New research – published in Menopause, the journal of The North American Menopause Society (NAMS) – suggests that the phytoestrogens found in fennel help manage postmenopausal symptoms and pose no adverse effects.
Fennel – or Foeniculum vulgare Mill – is a herb known for its culinary and medicinal uses. Fennel is commonly used as a spice, and fennel tea is known to relieve indigestion or premenstrual cramps.
Although a normal phase of a woman’s life, menopause can have a wide range of inconvenient symptoms. New research suggests fennel may help to relieve these symptoms, with little to no side effects.
The symptoms of menopause range from changes in mood, period, or sex drive to sleep trouble, anxiety, depression, and the well-known hot flashes. This stage in a woman’s life can also increase the risk of health issues, such as osteoporosis or heart disease.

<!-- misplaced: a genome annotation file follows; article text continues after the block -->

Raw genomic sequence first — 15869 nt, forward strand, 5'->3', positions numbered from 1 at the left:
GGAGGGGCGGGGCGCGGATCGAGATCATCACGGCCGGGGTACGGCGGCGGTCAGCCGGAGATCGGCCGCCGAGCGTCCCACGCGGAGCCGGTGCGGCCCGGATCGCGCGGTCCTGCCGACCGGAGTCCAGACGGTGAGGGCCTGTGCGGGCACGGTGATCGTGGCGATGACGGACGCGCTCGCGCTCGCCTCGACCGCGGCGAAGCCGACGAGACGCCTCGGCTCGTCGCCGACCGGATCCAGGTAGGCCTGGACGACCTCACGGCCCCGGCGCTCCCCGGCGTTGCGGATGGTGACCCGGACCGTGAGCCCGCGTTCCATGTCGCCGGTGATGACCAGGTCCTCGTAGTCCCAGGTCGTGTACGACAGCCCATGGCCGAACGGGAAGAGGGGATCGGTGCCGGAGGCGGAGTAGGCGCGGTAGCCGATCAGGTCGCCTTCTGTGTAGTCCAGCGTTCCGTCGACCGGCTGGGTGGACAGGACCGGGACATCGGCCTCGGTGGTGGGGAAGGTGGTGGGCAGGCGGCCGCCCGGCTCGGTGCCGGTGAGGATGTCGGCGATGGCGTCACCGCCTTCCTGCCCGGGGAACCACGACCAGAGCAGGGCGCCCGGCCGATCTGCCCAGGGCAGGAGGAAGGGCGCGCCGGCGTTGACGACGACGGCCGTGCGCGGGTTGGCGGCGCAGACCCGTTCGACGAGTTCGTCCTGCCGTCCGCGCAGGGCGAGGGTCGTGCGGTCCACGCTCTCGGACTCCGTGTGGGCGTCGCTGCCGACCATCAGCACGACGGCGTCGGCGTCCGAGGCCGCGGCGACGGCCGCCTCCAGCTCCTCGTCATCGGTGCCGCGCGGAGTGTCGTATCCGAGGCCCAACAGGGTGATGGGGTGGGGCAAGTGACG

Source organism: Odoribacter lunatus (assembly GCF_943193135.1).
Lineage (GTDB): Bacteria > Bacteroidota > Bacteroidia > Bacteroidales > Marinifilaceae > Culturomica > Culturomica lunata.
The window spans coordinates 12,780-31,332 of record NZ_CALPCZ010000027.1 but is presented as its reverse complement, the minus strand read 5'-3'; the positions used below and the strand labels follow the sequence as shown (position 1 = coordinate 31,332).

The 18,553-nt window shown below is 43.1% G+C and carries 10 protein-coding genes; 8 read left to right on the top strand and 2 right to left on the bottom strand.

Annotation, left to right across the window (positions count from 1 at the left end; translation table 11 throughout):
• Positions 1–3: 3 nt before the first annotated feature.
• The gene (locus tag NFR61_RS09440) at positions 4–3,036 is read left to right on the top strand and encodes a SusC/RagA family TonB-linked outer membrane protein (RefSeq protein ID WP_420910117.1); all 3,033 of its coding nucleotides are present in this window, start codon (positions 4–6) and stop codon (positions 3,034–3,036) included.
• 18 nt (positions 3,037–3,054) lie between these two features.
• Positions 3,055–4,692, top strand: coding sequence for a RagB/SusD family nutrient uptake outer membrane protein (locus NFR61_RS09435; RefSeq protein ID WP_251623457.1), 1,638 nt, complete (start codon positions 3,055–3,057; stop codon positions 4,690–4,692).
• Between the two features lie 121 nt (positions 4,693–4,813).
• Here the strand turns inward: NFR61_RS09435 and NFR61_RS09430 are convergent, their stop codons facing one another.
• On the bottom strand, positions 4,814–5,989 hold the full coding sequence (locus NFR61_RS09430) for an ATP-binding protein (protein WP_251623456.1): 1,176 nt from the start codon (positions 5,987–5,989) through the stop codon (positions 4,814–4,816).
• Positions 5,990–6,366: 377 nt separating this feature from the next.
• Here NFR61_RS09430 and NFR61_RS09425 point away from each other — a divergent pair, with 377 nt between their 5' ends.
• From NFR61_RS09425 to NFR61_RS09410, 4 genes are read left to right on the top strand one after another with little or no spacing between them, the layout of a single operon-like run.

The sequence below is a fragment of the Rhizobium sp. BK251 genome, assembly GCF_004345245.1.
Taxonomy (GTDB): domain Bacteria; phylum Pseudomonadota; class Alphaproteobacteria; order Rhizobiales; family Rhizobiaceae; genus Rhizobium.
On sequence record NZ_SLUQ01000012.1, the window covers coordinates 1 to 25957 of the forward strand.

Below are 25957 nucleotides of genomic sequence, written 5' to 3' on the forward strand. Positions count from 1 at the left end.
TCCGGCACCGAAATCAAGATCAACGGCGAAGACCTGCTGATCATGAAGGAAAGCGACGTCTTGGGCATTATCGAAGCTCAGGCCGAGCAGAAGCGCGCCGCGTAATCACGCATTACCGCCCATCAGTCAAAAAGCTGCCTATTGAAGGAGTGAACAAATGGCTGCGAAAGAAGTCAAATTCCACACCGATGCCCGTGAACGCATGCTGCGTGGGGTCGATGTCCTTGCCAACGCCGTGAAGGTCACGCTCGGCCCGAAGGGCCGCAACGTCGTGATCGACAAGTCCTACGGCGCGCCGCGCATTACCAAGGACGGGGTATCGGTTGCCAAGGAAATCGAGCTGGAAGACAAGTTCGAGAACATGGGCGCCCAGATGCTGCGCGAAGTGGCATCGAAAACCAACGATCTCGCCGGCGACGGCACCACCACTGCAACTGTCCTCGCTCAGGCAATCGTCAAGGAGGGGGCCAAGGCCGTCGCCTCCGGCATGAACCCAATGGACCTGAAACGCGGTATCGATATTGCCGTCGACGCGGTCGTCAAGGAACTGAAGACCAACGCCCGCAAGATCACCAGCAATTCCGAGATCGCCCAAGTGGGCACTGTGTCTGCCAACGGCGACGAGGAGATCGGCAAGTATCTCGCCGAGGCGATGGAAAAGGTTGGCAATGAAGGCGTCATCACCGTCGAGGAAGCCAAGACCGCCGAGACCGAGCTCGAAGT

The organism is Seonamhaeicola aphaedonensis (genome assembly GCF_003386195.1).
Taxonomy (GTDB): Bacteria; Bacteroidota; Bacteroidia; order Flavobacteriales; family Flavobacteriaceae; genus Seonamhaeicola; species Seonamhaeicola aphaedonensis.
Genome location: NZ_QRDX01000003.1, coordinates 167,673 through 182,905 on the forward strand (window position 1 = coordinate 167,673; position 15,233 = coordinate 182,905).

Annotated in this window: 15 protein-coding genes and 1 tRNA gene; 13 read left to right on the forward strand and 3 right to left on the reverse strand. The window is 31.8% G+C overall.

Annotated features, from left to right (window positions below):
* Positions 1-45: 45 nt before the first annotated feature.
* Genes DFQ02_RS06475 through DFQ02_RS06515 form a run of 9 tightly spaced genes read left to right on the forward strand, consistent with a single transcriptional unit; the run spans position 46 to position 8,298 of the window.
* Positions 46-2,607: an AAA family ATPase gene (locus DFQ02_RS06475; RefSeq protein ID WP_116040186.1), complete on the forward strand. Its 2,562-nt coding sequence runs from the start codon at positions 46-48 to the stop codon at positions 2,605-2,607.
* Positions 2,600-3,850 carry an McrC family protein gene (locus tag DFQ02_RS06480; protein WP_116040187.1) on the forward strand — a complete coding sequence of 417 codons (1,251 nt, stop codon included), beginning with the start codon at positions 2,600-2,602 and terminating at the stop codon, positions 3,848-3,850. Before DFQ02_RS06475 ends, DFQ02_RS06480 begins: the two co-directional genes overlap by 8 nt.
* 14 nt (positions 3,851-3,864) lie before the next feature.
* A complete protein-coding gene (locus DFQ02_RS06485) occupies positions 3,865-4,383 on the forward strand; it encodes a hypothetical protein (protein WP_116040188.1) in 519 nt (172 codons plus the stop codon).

Physicians often recommend hormonal therapy (HT) for managing menopausal symptoms, as well as preserving bone density. However, the National Institute on Aging (NIA) caution against the health risks that HT often poses, including that of a heart attack, stroke, and breast cancer.
Additionally, the United States Food and Drug Administration (FDA) recommend that women take the smallest dose of HT for the shortest period of time possible.
Because of the adverse health effects associated with HT, many women turn to complementary, plant-based medicine for symptom relief during menopause. Plants such as red clover or soy contain phytoestrogens – substances similar to the estrogen produced by the human body, but derived from plants.
However, the American Association of Clinical Endocrinologists (AACE) report that the efficacy of phytoestrogens in relieving menopause symptoms has been inconsistent.
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